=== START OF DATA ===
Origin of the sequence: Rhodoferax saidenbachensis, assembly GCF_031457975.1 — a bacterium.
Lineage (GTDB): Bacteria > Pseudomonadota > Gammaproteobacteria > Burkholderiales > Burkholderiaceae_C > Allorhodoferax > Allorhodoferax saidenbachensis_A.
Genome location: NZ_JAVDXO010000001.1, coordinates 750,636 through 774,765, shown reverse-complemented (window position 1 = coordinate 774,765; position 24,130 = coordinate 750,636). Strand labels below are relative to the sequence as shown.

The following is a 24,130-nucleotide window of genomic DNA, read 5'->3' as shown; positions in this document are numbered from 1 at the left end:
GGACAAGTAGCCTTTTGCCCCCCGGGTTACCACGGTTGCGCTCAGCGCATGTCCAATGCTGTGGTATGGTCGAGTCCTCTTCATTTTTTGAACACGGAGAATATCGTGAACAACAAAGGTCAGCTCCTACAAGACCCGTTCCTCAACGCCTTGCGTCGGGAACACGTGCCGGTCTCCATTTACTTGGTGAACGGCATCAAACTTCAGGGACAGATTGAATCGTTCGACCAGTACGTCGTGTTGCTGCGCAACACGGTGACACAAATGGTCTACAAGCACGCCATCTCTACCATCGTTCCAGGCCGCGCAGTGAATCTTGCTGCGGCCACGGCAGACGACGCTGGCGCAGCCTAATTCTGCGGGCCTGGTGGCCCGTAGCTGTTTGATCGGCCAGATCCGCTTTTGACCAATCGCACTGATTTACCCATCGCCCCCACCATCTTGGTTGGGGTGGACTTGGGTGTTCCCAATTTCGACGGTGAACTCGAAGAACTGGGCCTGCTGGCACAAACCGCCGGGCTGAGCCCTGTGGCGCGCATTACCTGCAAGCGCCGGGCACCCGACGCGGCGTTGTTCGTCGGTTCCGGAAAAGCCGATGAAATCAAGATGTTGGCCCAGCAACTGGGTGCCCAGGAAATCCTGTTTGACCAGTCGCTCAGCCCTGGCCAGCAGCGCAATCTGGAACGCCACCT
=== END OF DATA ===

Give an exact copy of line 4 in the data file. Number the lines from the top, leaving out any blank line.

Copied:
The following is a 24,130-nucleotide window of genomic DNA, read 5'->3' as shown; positions in this document are numbered from 1 at the left end: